Garret found himself fascinated by a homeless man who had wandered in toward the back. He was talking to an old church lady who was gathering the offering envelopes from box. When Garret turned back, all five tables had been filled. One critical person must have sat down and the rest politely scrambled for the best positions. Garret looked around and saw one pew left at the back of the room. The homeless man sat down there, crossing his legs and folding his hands in his lap. He had untamed black curly hair with shocks of white swirled in. Indian maybe? He was thin and hunched as if he worked at a desk all day. He had an almost caricature of a face, big eyes and overbite. Five O'clock shadow.


Garret delicately plucked up his bag and walked back to the pew with the homeless man. Garret smiled at him and the man shared the comic disdain of Garret's lost seat. Garret liked this guy. He had a green, hooded rain jacket on and scuffed up brown penny-loafers. Actually maybe he wasn't homeless. Garret sat down a few feet from him as they started the conference. Garret lifted out his iPad, opened up twitter and looked up to listen.


Before too long the man next to him had inched within a foot of Garret and was looking at his screen.


Garret glanced at him, half entertained. The man's mouth was opened. He whispered, "Wait, you're pastor Garret V?"


"Yeah?" He was pleasantly surprised but also aware the man's loud whisper echoed throughout the cathedral. "I'm live tweeting to my congregations."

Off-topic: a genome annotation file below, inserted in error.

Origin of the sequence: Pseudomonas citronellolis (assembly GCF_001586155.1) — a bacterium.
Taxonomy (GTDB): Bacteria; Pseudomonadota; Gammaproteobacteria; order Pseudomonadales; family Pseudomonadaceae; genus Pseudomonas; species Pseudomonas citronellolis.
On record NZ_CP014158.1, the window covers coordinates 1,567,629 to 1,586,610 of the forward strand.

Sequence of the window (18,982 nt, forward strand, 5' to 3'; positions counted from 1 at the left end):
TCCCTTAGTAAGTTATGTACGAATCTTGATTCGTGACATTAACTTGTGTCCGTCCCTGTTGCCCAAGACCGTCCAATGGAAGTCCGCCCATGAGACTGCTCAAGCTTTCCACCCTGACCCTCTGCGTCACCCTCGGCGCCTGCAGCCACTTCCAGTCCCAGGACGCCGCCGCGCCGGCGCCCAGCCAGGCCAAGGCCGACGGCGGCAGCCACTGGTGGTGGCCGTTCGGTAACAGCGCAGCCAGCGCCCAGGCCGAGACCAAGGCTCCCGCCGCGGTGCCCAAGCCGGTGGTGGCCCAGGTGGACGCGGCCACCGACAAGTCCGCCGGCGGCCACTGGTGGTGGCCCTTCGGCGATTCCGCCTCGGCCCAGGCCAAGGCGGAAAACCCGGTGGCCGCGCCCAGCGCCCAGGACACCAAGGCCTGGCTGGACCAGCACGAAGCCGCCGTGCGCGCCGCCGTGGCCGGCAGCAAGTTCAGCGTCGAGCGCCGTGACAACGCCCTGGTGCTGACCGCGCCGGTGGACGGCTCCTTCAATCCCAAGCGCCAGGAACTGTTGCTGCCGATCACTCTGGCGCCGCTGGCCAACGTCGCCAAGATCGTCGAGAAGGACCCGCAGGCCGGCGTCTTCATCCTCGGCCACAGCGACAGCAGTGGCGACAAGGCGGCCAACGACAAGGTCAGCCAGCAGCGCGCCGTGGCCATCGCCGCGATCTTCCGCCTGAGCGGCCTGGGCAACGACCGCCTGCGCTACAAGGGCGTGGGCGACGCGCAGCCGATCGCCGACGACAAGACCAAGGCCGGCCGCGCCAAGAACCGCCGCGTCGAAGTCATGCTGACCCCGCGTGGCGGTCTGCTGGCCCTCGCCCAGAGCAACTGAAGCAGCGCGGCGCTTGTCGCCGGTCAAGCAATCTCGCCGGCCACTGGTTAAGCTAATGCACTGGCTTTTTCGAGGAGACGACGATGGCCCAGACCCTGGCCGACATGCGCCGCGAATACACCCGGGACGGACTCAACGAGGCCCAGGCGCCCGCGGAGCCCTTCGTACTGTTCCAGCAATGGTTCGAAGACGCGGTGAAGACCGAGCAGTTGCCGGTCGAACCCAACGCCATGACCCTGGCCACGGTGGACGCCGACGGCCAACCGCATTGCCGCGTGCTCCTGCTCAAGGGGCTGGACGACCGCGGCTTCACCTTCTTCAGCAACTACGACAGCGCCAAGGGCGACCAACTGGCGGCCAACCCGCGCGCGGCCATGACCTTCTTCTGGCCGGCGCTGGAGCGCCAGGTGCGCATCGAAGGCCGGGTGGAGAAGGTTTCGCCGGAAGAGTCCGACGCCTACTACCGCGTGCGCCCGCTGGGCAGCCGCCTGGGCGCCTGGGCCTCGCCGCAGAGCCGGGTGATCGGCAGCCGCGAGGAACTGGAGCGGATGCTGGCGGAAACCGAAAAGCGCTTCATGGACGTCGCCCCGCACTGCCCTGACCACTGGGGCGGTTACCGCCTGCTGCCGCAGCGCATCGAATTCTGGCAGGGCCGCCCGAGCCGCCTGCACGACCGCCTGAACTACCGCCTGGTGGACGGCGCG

The Indian man replied, "No way! My mom follows you! You're doing such great work with the widows in Hastings!"


"Really?!" Garrett turned to him, but also replying in a whisper significantly quieter. "I thought only people from Nebraska followed me."


"I'm from Nebraska!"


"Really?! What's your name?"


"Well, my mother calls me Sharanahan. Indian name."


"Sure, sure!" Garret looked up and caught the eye of the organizer who was now very aware of the whispering men in the back. Garret looked back to the Indian man, "Well, lets talk more at the break. I'd love to connect with you all."


"Yes, I'd love to!" The man was so excited it no longer came out as a whisper. His voice echoed across the attendees and back like a wave returning.


"Excuse me, gentlemen in the back." The organizer paused his talk to address them. The people all turned around and saw the two frumpy men in the back. "Would you please conduct any private conversations in a breakout room or outside?"


"Oh, yes! I'm so sorry." The man next to Garret stood up. Garrett just nodded and put his head down, trying to blend into the pew. There was a pause as if they were all waiting for something.


And in that pause, the man's voice echoed back to Garret and something about it seemed familiar. So strangely familiar somehow. And as Garret looked up at the man who was looking down at him, he realized who the man was. The man gestured with a throw of his head to come outside with him. A wry smile grew on Garret's face. He put his iPad in his bag and got up. They left, chatting, without even looking back at all the important, indignant people in the room.


---

Raw Spoon 1-30-23